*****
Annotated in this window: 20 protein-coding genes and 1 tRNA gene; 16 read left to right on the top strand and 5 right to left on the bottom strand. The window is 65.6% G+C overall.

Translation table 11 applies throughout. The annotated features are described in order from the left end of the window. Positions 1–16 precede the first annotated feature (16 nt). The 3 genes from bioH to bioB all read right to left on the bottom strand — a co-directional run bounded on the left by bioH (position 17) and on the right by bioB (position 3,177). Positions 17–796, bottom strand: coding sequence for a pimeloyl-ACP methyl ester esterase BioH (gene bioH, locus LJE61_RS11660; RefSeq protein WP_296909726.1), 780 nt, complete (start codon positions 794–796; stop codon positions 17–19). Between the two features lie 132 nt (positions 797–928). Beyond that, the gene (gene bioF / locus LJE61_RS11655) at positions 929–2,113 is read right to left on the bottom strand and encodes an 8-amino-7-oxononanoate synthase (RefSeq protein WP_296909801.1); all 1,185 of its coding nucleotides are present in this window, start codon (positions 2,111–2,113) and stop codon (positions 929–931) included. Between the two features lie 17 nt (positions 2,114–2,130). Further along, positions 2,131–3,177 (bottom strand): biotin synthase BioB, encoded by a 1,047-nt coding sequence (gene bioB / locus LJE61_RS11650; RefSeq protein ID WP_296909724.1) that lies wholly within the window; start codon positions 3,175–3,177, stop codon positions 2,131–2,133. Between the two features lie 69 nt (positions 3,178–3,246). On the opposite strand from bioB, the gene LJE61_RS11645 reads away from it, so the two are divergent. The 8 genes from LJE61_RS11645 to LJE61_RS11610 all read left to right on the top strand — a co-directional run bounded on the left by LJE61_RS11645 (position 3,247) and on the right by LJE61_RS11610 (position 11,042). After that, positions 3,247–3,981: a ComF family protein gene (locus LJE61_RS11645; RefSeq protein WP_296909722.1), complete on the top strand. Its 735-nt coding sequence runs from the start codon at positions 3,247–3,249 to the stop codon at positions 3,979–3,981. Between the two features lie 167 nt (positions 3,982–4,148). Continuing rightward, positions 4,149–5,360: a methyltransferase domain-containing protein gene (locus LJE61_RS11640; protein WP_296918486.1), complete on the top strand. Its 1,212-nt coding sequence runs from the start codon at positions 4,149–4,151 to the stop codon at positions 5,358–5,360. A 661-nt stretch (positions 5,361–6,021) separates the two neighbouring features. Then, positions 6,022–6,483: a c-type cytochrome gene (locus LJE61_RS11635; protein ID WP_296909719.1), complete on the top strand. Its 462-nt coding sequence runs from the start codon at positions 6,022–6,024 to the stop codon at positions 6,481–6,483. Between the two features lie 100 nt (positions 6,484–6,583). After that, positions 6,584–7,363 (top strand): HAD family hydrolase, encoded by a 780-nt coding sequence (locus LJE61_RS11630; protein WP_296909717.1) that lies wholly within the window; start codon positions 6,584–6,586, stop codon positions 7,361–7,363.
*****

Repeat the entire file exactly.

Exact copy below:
Annotated in this window: 20 protein-coding genes and 1 tRNA gene; 16 read left to right on the top strand and 5 right to left on the bottom strand. The window is 65.6% G+C overall.

Translation table 11 applies throughout. The annotated features are described in order from the left end of the window. Positions 1–16 precede the first annotated feature (16 nt). The 3 genes from bioH to bioB all read right to left on the bottom strand — a co-directional run bounded on the left by bioH (position 17) and on the right by bioB (position 3,177). Positions 17–796, bottom strand: coding sequence for a pimeloyl-ACP methyl ester esterase BioH (gene bioH, locus LJE61_RS11660; RefSeq protein WP_296909726.1), 780 nt, complete (start codon positions 794–796; stop codon positions 17–19). Between the two features lie 132 nt (positions 797–928). Beyond that, the gene (gene bioF / locus LJE61_RS11655) at positions 929–2,113 is read right to left on the bottom strand and encodes an 8-amino-7-oxononanoate synthase (RefSeq protein WP_296909801.1); all 1,185 of its coding nucleotides are present in this window, start codon (positions 2,111–2,113) and stop codon (positions 929–931) included. Between the two features lie 17 nt (positions 2,114–2,130). Further along, positions 2,131–3,177 (bottom strand): biotin synthase BioB, encoded by a 1,047-nt coding sequence (gene bioB / locus LJE61_RS11650; RefSeq protein ID WP_296909724.1) that lies wholly within the window; start codon positions 3,175–3,177, stop codon positions 2,131–2,133. Between the two features lie 69 nt (positions 3,178–3,246). On the opposite strand from bioB, the gene LJE61_RS11645 reads away from it, so the two are divergent. The 8 genes from LJE61_RS11645 to LJE61_RS11610 all read left to right on the top strand — a co-directional run bounded on the left by LJE61_RS11645 (position 3,247) and on the right by LJE61_RS11610 (position 11,042). After that, positions 3,247–3,981: a ComF family protein gene (locus LJE61_RS11645; RefSeq protein WP_296909722.1), complete on the top strand. Its 735-nt coding sequence runs from the start codon at positions 3,247–3,249 to the stop codon at positions 3,979–3,981. Between the two features lie 167 nt (positions 3,982–4,148). Continuing rightward, positions 4,149–5,360: a methyltransferase domain-containing protein gene (locus LJE61_RS11640; protein WP_296918486.1), complete on the top strand. Its 1,212-nt coding sequence runs from the start codon at positions 4,149–4,151 to the stop codon at positions 5,358–5,360. A 661-nt stretch (positions 5,361–6,021) separates the two neighbouring features. Then, positions 6,022–6,483: a c-type cytochrome gene (locus LJE61_RS11635; protein ID WP_296909719.1), complete on the top strand. Its 462-nt coding sequence runs from the start codon at positions 6,022–6,024 to the stop codon at positions 6,481–6,483. Between the two features lie 100 nt (positions 6,484–6,583). After that, positions 6,584–7,363 (top strand): HAD family hydrolase, encoded by a 780-nt coding sequence (locus LJE61_RS11630; protein WP_296909717.1) that lies wholly within the window; start codon positions 6,584–6,586, stop codon positions 7,361–7,363.